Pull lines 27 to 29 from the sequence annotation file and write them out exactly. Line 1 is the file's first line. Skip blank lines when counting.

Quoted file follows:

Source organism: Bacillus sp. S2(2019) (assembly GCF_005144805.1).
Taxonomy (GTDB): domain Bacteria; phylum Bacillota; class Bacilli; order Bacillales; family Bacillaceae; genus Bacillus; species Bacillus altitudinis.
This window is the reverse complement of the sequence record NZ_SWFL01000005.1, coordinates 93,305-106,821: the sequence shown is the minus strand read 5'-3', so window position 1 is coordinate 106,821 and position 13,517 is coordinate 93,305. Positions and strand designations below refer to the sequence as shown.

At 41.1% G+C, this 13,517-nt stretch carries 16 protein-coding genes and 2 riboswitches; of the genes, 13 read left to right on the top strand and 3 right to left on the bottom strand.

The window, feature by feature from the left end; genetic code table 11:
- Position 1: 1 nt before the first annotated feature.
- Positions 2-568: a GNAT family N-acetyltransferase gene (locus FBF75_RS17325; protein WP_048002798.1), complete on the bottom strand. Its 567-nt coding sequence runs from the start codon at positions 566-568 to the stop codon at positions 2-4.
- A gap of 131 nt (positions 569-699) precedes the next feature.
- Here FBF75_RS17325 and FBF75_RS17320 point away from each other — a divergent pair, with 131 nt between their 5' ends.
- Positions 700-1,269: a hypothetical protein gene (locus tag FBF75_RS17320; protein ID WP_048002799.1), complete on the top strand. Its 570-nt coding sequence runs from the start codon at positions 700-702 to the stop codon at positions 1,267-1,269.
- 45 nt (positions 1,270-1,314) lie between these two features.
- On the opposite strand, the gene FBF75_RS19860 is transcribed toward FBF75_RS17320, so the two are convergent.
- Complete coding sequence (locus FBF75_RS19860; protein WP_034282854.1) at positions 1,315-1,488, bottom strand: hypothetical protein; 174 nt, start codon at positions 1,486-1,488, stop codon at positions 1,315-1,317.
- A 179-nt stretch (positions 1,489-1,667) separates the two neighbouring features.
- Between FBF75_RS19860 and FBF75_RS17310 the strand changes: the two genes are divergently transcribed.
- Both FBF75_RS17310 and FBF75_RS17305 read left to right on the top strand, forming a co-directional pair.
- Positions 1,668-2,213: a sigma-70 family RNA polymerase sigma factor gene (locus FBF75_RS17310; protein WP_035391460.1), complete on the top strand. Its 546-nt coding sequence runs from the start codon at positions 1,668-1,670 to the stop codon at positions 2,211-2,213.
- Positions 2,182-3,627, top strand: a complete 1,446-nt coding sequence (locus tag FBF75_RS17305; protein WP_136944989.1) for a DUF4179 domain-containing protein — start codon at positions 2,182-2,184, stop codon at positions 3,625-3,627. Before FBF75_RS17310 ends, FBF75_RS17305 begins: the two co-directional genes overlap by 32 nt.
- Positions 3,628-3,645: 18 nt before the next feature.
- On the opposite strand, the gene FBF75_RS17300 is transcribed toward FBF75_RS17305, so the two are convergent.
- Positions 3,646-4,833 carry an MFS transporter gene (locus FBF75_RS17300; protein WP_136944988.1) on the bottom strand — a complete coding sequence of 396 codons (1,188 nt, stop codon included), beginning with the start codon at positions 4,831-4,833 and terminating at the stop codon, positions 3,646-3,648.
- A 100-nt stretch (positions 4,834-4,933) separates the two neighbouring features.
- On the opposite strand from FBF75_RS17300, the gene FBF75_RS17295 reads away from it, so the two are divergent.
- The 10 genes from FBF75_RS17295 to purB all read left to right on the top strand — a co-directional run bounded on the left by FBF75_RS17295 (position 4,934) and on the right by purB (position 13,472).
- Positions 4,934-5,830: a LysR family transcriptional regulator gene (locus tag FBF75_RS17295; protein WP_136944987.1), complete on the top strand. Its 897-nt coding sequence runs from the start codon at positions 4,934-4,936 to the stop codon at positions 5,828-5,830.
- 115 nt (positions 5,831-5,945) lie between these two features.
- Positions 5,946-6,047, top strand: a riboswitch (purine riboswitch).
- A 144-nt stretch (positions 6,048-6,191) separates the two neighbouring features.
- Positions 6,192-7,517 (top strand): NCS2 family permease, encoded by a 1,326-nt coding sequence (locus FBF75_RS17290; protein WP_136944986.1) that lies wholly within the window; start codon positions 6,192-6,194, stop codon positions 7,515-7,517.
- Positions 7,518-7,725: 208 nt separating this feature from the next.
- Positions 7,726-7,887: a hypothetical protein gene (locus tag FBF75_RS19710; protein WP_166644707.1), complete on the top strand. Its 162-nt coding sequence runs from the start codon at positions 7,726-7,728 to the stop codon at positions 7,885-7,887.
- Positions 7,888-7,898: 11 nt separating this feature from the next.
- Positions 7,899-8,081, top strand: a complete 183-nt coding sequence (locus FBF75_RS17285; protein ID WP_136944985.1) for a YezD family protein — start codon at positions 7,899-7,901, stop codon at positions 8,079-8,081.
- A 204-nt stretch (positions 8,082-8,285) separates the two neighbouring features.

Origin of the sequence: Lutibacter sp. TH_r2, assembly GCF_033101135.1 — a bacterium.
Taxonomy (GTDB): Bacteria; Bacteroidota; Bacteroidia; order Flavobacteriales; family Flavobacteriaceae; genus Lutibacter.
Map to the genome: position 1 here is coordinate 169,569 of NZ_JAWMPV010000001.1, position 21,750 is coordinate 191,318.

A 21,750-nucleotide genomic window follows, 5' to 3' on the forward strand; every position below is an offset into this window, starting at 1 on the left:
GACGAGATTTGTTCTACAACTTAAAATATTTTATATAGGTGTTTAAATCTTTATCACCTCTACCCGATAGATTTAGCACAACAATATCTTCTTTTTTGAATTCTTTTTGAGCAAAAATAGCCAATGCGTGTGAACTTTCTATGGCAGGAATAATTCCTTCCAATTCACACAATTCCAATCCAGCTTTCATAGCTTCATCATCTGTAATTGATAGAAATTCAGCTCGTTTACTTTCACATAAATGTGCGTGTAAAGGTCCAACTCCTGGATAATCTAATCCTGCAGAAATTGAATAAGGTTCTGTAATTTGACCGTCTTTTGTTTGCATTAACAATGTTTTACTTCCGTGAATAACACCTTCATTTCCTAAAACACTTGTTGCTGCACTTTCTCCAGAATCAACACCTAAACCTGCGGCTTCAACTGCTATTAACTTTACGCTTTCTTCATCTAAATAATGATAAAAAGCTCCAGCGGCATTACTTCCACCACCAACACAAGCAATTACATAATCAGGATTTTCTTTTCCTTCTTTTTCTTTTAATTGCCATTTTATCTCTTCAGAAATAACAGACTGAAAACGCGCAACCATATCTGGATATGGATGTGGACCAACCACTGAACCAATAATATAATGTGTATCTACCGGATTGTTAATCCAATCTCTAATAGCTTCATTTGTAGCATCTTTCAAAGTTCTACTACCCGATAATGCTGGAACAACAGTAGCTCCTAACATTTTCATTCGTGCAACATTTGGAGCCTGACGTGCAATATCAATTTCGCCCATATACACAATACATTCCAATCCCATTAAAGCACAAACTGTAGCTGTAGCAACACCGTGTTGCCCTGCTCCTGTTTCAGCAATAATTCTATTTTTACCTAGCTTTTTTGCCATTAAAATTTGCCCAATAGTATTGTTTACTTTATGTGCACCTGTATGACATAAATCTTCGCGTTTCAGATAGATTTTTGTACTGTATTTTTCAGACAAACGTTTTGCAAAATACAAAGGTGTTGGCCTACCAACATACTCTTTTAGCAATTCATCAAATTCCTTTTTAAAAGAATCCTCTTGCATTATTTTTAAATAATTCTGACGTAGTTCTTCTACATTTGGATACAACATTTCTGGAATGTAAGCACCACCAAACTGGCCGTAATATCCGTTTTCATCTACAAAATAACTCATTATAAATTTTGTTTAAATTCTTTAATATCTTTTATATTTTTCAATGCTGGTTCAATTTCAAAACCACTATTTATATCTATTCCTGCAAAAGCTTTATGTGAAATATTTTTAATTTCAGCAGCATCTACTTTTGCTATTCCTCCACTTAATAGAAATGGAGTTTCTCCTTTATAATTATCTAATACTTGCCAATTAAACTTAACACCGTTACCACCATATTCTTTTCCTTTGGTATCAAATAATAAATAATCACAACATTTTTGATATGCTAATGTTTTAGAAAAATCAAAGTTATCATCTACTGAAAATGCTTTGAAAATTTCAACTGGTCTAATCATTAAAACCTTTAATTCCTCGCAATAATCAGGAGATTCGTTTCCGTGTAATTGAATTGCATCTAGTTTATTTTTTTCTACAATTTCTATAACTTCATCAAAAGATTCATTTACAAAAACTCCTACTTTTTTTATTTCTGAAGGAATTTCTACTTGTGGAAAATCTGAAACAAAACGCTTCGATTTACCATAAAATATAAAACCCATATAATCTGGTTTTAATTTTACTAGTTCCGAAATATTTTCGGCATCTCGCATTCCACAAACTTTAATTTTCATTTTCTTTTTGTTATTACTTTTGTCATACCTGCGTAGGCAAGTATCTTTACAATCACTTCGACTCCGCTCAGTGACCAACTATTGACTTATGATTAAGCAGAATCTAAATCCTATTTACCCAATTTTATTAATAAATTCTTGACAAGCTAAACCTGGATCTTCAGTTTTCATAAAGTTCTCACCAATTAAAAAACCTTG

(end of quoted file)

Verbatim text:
- Positions 5,946-6,047, top strand: a riboswitch (purine riboswitch).
- A 144-nt stretch (positions 6,048-6,191) separates the two neighbouring features.
- Positions 6,192-7,517 (top strand): NCS2 family permease, encoded by a 1,326-nt coding sequence (locus FBF75_RS17290; protein WP_136944986.1) that lies wholly within the window; start codon positions 6,192-6,194, stop codon positions 7,515-7,517.